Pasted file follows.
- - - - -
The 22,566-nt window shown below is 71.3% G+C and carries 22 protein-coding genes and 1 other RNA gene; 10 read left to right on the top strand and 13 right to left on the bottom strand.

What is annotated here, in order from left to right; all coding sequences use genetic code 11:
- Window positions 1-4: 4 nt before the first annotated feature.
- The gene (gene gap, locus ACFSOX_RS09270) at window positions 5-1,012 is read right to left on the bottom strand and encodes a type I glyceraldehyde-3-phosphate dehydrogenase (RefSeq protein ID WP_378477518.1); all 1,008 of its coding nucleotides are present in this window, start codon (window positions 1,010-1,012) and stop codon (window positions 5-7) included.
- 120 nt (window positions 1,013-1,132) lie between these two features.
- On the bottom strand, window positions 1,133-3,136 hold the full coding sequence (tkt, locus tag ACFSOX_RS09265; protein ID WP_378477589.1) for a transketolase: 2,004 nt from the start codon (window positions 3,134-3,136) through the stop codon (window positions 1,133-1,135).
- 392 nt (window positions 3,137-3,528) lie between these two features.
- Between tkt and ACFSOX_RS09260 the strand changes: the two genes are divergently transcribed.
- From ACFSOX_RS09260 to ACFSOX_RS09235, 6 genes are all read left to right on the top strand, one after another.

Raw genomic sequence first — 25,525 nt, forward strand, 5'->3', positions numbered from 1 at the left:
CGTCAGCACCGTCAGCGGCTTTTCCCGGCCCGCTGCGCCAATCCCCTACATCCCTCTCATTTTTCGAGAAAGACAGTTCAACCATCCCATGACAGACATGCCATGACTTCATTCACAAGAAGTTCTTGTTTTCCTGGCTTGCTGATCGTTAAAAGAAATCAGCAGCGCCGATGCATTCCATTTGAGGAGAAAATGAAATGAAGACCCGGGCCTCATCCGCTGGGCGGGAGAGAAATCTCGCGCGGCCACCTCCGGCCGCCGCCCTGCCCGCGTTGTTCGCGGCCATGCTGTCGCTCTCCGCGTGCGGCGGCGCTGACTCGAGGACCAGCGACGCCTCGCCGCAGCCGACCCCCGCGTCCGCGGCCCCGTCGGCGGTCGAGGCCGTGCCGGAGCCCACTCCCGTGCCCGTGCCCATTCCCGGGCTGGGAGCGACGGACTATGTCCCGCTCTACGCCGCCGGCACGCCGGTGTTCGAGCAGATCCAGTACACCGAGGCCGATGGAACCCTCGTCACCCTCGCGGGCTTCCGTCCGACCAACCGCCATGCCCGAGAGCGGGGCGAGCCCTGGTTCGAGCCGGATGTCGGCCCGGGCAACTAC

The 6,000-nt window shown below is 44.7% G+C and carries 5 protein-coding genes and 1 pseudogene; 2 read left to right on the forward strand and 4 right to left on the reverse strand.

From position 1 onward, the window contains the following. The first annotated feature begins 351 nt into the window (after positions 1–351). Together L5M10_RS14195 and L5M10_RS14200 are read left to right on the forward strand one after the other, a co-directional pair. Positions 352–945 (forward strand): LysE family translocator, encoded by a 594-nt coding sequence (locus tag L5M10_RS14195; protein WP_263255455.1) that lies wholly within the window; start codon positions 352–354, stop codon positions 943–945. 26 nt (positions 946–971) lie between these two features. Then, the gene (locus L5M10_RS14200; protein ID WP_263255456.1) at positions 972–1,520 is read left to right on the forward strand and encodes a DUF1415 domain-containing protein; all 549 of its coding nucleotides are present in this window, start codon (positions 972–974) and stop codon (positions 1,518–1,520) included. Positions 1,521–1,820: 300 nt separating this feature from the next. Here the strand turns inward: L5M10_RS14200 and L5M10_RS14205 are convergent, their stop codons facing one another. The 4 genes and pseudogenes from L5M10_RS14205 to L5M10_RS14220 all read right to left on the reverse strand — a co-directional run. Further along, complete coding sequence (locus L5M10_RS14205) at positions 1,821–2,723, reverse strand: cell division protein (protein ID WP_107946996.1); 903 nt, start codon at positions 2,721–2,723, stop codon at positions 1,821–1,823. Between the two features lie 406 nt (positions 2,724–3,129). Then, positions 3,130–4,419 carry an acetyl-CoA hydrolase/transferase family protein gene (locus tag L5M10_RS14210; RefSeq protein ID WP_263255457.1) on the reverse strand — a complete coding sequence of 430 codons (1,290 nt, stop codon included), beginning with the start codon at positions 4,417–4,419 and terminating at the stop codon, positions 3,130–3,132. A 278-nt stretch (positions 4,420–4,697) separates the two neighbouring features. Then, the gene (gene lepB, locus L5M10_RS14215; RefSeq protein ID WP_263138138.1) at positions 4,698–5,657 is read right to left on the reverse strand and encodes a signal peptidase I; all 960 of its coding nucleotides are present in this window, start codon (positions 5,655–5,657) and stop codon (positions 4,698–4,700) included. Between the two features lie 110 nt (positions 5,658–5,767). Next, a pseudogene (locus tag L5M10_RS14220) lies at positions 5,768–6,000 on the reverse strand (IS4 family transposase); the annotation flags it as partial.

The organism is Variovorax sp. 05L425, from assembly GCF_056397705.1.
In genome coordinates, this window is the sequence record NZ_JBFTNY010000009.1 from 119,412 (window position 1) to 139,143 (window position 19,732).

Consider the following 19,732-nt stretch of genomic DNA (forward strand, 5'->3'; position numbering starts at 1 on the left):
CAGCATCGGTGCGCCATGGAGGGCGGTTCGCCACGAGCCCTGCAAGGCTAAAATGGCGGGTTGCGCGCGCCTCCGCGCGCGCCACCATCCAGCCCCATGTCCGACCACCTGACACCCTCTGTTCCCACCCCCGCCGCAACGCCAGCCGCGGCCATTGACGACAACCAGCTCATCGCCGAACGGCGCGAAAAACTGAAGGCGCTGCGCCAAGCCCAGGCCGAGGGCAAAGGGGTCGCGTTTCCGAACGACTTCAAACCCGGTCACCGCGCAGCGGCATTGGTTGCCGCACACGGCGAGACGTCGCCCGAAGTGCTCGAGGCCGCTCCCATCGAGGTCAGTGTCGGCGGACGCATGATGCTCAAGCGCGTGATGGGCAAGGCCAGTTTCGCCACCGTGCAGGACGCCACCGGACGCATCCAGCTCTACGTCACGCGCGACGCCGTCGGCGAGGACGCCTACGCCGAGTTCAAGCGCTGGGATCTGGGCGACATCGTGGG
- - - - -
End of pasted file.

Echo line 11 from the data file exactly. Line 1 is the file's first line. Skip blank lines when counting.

CGTCAGCACCGTCAGCGGCTTTTCCCGGCCCGCTGCGCCAATCCCCTACATCCCTCTCATTTTTCGAGAAAGACAGTTCAACCATCCCATGACAGACATGCCATGACTTCATTCACAAGAAGTTCTTGTTTTCCTGGCTTGCTGATCGTTAAAAGAAATCAGCAGCGCCGATGCATTCCATTTGAGGAGAAAATGAAATGAAGACCCGGGCCTCATCCGCTGGGCGGGAGAGAAATCTCGCGCGGCCACCTCCGGCCGCCGCCCTGCCCGCGTTGTTCGCGGCCATGCTGTCGCTCTCCGCGTGCGGCGGCGCTGACTCGAGGACCAGCGACGCCTCGCCGCAGCCGACCCCCGCGTCCGCGGCCCCGTCGGCGGTCGAGGCCGTGCCGGAGCCCACTCCCGTGCCCGTGCCCATTCCCGGGCTGGGAGCGACGGACTATGTCCCGCTCTACGCCGCCGGCACGCCGGTGTTCGAGCAGATCCAGTACACCGAGGCCGATGGAACCCTCGTCACCCTCGCGGGCTTCCGTCCGACCAACCGCCATGCCCGAGAGCGGGGCGAGCCCTGGTTCGAGCCGGATGTCGGCCCGGGCAACTAC